Christmas In Focus
by Donita K. Paul
Christmas. Cora had been trying to catch it for four years. She scurried down the sidewalk, thankful that streetlights and brightly-lit storefronts counteracted the gloom of early nightfall. Somewhere, sometime, she’d get a hold of how to celebrate Christmas. Maybe tonight.
With snowflakes sticking to her black coat, Christmas lights blinking around shop windows, and incessant bells jingling, Cora should have felt some holiday cheer.
And she did.
Just not much.
—Opening scene from Two Tickets to the Christmas Ball, WaterBrook, 2010
Christmas is filled with expectations: warm cider, snow on the hillside, glowing candles, a soothing pine scent from a sparkling tree, perfect gifts, jolly songs, and “I heard the bells on Christmas Day, their old familiar carols play.” But in reality, rich food rumbles up a tummyache and tumbles people off their diet. Your father thinks your perfect gift was a misappropriation of scant financial resources. Your spouse insists the family has to go to Aunt Theomeade’s Christmas Eve party. And if Rudolph leads those snarky reindeer through the fog one more time in the store, on the radio, or in the elevator between floors,… Well, you’re going to take out a hunting license on red-nosed critters.
But Christmas is worth reclaiming. The holiday does not have to be fraught with frustration. We can conquer plastic snowmen, even in our materialistic society. It’s a matter of focus.
Here are some tips to help you stay focused during this Christmas:
1. As the young people say, the first one is a no-brainer. Focus on Jesus Christ. “And we take captive every thought to make it obedient to Christ” 2 Corinthians 10:4-6 (KJV). I took captive an obligation. What started out as a fun tradition became an onerous chore. I incarcerated the “duty” of making 100 dozen holiday cookies to the deepest, darkest dungeon in my imaginary prison.
Your turn: Think of one superfluous thing that you can take captive and cast out. If you are particularly over-stressed, do more than one.
Remember: Plan ahead. Right after Thanksgiving, identify your emotions connected with particular Christmas traditions. If the emotions aren’t healthy, put on your soldier outfit and take those “must-dos” captive. Making these decisions ahead of time puts you on sound footing for the fray.
Focus out instead of in. Go caroling at a seniors’ home. Volunteer to do art at a low-income preschool. Wrap presents for a fundraiser. Dog sit for someone going out of town. By focusing on activities that give others pleasure, we fill our cup instead of emptying it. Don’t get carried away and do so many giving projects that you wear yourself out. Balance!
2. Keep your focus on balance. You want your checkbook to balance and not end up in the red. So do what the whole country is doing and tighten your budget
Remember: Plan ahead. Make lists. If it’s good enough for Santa… No impulse buying. Think before you swipe that credit card through that machine.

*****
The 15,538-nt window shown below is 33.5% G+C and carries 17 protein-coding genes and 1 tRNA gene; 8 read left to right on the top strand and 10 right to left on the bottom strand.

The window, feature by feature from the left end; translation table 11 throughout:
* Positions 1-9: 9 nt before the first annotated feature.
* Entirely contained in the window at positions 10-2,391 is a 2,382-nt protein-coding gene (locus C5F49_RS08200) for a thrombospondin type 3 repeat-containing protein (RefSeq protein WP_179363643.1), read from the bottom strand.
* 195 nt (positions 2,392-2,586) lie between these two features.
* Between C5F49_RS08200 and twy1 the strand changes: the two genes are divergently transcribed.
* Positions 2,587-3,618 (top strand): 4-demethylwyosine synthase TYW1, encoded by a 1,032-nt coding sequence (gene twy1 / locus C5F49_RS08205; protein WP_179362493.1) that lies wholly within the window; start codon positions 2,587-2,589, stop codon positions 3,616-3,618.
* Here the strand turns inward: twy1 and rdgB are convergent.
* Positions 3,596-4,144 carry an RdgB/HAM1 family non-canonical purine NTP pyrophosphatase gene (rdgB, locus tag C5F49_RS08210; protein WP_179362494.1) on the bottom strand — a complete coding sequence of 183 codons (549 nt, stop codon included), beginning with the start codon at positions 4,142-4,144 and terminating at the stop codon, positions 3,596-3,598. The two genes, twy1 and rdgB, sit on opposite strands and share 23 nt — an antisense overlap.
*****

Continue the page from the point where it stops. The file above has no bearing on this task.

Also balance your food intake. Think like a strict parent. Eat healthy vegetables, then have one cup of eggnog, but don’t eat twenty rum balls with it.
Also balance the number of disagreeable things you do with a plentiful amount of enjoyable activities. If you don’t do any of the obligations that annoy you, you’ll develop a load of guilt. That can put on more weight than the rum balls.
3. Focus on choosing the right things. God gives us free will. Choose whether you’re going to have cheese sauce or pecan pie. Choose which social activities will sponsor tidings of comfort and joy, and politely decline the others. Choose to visit one horrendous, obnoxious relative and don’t feel guilty about any of the others. Be truly kind and interested in the one you visit. Try to find one thing that he or she has done that softens the shell of selfishness you’ve pictured this person wearing.
Choose to reach out to people. Write letters and put them in pretty Christmas cards. What a lost art this is! When you enter a gathering, choose to talk to someone else who looks lost or uncomfortable.
Remember: It’s not all about you. You can’t avoid people the way you avoid a restaurant that made your stomach queasy. You can’t trash people’s feelings (even the feelings of curmudgeons and braggarts) like you throw out garbage. Make the best of it. But don’t burden yourself with more than you can handle. It’s wiser to love one person for an hour than to subject yourself to ten blowhards for a whole evening. Can you hear yourself saying, “I’m sorry, Aunt Theomeade, but we won’t be at the family gathering this year. Can Anne and I come by for a short visit and bring you a gift?”
4. Focus and center. When a photographer snaps a picture, he concentrates on two things: Focusing and the subject in the center of the frame. It’s up to you to decide what to put in the picture and how you will react to it.
Don’t expect happiness to fall into your lap. “The Constitution only guarantees the American people the right to pursue happiness. You have to catch it yourself.” -Benjamin Franklin. Remember to plan, balance, choose, focus, and actively chase the things that matter the most to you.
In Two Tickets to the Christmas Ball, Cora has been trying to catch Christmas for four years. She succeeds this year as she widens her circle of friends and concentrates on weeding out activities that look good but don’t add substance to her celebrating the birth of Jesus.
Like Cora, we can take deep breaths, talk to ourselves, purposely choose which direction to go, and enjoy what God brings our way.